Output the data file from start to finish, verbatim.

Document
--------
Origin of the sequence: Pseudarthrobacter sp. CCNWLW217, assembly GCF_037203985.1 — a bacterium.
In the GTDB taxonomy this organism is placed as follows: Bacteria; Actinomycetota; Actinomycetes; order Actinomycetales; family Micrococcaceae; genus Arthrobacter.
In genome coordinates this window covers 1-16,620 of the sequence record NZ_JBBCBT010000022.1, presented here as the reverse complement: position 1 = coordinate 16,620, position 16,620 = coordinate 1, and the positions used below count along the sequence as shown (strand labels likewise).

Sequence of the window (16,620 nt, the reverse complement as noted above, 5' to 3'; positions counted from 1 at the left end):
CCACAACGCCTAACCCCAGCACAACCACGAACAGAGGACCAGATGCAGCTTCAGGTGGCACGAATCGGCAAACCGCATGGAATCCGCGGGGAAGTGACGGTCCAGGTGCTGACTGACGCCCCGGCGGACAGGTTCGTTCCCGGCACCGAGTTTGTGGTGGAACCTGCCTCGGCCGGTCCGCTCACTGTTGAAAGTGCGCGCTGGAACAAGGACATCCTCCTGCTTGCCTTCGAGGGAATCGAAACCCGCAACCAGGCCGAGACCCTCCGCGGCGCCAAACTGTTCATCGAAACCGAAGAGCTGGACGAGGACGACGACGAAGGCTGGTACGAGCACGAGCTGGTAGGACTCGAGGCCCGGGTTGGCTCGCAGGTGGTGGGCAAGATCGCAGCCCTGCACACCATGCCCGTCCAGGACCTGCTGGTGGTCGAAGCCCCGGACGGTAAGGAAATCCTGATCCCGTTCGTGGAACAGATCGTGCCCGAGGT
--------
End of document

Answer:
Origin of the sequence: Pseudarthrobacter sp. CCNWLW217, assembly GCF_037203985.1 — a bacterium.
In the GTDB taxonomy this organism is placed as follows: Bacteria; Actinomycetota; Actinomycetes; order Actinomycetales; family Micrococcaceae; genus Arthrobacter.
In genome coordinates this window covers 1-16,620 of the sequence record NZ_JBBCBT010000022.1, presented here as the reverse complement: position 1 = coordinate 16,620, position 16,620 = coordinate 1, and the positions used below count along the sequence as shown (strand labels likewise).

Sequence of the window (16,620 nt, the reverse complement as noted above, 5' to 3'; positions counted from 1 at the left end):
CCACAACGCCTAACCCCAGCACAACCACGAACAGAGGACCAGATGCAGCTTCAGGTGGCACGAATCGGCAAACCGCATGGAATCCGCGGGGAAGTGACGGTCCAGGTGCTGACTGACGCCCCGGCGGACAGGTTCGTTCCCGGCACCGAGTTTGTGGTGGAACCTGCCTCGGCCGGTCCGCTCACTGTTGAAAGTGCGCGCTGGAACAAGGACATCCTCCTGCTTGCCTTCGAGGGAATCGAAACCCGCAACCAGGCCGAGACCCTCCGCGGCGCCAAACTGTTCATCGAAACCGAAGAGCTGGACGAGGACGACGACGAAGGCTGGTACGAGCACGAGCTGGTAGGACTCGAGGCCCGGGTTGGCTCGCAGGTGGTGGGCAAGATCGCAGCCCTGCACACCATGCCCGTCCAGGACCTGCTGGTGGTCGAAGCCCCGGACGGTAAGGAAATCCTGATCCCGTTCGTGGAACAGATCGTGCCCGAGGT